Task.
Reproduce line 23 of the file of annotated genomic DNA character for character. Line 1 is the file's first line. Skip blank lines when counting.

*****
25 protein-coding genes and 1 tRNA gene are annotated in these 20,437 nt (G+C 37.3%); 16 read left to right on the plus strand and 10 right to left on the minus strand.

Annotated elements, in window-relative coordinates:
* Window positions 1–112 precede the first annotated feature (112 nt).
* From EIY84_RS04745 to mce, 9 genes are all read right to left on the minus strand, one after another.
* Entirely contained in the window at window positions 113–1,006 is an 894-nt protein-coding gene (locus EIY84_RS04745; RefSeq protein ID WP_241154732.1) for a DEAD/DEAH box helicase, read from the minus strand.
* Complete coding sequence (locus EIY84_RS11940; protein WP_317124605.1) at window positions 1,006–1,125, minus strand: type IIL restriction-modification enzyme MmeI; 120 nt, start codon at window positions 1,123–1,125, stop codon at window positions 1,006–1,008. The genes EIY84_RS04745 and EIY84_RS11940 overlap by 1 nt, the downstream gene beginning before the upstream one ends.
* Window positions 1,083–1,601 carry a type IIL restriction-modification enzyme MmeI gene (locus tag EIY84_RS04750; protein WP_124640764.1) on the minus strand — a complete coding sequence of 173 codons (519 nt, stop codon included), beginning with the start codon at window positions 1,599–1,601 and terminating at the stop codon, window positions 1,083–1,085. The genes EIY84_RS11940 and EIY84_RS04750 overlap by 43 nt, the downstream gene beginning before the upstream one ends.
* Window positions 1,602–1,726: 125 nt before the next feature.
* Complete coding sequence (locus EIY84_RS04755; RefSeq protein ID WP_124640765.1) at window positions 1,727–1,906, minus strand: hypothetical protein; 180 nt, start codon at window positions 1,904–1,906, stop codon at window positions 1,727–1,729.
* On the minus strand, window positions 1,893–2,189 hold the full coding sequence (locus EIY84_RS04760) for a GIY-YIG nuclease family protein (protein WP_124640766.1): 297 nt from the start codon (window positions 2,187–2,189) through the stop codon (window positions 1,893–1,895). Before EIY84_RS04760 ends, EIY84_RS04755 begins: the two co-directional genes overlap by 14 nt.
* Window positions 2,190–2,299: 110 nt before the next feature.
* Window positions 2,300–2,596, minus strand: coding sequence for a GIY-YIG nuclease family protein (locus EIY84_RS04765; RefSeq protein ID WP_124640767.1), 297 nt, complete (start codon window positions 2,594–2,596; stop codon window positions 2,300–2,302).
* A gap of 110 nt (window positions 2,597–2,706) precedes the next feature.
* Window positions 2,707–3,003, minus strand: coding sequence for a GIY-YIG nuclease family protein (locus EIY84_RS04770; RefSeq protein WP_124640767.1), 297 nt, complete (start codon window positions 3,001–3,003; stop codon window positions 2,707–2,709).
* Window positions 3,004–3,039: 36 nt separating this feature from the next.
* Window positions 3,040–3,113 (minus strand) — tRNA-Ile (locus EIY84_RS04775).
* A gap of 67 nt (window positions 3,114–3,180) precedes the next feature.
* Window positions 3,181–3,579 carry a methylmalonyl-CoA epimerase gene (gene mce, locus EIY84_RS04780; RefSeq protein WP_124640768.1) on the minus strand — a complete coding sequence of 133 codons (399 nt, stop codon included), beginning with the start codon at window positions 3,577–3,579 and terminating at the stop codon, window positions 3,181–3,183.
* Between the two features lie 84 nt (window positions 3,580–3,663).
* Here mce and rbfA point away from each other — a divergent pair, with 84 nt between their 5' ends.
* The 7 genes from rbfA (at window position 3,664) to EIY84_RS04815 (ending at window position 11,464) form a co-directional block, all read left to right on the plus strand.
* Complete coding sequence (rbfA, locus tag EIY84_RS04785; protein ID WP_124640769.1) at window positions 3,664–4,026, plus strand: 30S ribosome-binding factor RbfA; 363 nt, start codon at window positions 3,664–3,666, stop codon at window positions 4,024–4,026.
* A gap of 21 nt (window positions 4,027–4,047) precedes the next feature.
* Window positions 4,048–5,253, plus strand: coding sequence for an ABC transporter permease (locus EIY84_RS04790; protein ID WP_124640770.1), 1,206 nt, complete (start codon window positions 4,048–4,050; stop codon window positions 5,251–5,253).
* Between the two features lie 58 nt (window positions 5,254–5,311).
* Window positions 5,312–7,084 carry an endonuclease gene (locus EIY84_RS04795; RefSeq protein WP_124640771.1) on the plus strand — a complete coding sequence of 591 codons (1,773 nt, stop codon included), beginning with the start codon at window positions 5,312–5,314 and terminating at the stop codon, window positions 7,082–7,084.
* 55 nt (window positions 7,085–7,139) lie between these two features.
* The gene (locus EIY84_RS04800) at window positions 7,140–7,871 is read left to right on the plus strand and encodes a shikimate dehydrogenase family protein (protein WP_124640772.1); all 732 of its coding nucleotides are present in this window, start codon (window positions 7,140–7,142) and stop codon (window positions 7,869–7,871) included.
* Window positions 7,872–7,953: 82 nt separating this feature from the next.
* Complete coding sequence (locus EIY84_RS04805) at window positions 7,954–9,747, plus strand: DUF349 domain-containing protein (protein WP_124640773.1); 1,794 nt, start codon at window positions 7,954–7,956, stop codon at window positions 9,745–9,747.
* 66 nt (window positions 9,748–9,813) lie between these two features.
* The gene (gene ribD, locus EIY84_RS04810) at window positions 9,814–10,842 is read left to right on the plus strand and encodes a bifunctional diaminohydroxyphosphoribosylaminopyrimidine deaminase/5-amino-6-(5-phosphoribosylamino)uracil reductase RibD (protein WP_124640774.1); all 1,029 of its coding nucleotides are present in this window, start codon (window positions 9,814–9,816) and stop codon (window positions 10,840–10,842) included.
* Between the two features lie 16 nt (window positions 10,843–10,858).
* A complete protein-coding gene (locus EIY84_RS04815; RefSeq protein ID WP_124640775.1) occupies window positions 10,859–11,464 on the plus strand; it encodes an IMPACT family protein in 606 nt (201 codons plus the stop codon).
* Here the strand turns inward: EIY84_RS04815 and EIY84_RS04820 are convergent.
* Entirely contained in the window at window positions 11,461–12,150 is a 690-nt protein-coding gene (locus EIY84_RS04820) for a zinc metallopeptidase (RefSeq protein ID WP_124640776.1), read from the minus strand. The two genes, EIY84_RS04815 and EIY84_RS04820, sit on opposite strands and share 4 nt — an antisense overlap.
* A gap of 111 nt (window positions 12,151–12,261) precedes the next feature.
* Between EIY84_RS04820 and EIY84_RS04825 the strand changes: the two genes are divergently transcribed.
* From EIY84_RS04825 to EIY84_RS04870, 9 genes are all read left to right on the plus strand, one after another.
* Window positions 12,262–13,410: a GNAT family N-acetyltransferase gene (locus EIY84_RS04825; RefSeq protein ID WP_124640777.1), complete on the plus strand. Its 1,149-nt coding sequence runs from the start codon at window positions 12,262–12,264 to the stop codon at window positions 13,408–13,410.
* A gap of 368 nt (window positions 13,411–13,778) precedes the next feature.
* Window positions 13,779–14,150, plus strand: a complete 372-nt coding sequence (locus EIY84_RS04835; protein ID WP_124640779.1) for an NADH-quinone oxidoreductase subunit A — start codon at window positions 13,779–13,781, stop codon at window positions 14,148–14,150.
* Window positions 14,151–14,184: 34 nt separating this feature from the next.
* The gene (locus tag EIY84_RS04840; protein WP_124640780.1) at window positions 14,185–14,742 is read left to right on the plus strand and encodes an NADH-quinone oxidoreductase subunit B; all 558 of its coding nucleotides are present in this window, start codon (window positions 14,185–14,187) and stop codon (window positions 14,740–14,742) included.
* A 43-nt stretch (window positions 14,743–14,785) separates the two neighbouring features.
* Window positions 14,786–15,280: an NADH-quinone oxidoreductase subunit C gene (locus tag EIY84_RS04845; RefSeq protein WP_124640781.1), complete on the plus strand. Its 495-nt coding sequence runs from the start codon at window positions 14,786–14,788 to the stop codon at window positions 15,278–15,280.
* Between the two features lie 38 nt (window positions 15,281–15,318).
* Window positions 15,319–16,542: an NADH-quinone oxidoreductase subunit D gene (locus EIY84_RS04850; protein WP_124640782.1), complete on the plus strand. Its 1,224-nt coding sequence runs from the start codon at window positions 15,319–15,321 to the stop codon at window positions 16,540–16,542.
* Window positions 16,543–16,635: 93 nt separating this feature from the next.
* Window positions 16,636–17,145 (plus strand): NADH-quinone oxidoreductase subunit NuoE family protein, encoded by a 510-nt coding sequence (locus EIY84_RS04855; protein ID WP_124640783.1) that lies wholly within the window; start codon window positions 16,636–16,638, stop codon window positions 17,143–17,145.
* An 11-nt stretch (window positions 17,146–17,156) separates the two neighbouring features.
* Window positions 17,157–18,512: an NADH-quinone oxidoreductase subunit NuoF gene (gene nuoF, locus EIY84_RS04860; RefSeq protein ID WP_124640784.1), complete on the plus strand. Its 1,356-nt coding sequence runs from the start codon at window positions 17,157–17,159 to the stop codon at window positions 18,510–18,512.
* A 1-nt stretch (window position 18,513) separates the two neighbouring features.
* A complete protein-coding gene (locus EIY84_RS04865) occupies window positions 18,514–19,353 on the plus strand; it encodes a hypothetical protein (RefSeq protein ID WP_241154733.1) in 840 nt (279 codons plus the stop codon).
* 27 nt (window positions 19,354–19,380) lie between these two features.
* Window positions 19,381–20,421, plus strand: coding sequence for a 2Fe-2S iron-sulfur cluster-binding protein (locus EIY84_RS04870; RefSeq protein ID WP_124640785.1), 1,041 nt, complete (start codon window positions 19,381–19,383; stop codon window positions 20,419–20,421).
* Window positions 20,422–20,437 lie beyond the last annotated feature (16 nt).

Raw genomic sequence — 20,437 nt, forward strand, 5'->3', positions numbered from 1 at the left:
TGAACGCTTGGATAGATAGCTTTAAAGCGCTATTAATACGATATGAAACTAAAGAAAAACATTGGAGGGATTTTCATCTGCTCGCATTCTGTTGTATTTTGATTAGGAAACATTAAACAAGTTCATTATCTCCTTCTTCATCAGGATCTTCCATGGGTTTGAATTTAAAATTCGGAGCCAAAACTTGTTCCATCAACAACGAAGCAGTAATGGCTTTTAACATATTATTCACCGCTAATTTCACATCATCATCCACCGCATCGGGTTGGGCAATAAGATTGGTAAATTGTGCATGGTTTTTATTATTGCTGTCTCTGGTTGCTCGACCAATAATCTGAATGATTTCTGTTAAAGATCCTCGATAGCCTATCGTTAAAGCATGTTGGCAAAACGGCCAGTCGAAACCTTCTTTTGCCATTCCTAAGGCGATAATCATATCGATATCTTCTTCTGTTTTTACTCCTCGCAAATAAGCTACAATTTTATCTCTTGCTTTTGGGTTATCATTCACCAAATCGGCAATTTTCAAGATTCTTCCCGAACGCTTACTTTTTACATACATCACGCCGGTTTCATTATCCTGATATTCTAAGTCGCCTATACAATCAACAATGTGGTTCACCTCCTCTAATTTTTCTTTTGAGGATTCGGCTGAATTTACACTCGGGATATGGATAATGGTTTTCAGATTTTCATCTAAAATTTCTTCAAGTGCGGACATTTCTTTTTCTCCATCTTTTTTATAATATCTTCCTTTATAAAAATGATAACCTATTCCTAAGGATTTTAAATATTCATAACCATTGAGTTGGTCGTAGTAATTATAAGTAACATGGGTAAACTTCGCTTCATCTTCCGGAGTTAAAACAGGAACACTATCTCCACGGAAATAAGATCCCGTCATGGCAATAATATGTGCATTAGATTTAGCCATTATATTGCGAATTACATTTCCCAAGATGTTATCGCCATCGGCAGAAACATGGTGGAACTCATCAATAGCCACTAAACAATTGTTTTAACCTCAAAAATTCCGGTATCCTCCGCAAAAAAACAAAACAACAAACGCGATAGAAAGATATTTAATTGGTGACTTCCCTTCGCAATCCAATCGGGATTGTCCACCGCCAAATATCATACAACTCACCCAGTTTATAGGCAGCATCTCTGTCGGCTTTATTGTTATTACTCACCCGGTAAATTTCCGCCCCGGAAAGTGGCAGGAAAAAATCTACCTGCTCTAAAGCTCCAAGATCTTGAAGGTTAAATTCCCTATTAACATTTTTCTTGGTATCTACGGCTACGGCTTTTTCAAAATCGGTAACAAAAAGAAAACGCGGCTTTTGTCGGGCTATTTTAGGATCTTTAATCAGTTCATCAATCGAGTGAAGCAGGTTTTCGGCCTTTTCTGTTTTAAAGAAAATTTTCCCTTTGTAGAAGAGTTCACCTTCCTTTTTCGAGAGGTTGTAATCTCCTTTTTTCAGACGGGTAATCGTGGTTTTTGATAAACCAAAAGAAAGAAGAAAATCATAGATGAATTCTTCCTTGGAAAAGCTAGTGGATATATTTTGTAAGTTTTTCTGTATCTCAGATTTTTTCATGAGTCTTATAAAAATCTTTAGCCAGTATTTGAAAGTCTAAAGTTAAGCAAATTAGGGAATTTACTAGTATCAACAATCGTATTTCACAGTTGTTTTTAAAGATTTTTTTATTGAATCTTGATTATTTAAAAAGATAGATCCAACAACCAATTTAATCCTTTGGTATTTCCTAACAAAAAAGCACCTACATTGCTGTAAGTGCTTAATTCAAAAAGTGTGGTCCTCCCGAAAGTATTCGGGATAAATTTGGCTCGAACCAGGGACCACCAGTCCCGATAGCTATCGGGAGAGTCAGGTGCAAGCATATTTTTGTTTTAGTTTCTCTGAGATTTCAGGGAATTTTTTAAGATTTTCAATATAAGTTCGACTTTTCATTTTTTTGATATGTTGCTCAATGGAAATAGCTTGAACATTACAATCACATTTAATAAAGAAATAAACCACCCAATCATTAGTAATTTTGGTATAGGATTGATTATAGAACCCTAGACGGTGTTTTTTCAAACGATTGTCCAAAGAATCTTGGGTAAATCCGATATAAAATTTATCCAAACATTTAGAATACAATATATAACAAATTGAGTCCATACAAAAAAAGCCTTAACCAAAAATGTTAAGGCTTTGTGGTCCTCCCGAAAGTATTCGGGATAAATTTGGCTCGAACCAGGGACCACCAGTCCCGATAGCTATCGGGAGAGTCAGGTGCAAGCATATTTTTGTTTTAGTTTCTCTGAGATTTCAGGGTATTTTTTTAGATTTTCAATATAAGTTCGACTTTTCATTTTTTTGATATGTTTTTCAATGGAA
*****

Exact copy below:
* A gap of 21 nt (window positions 4,027–4,047) precedes the next feature.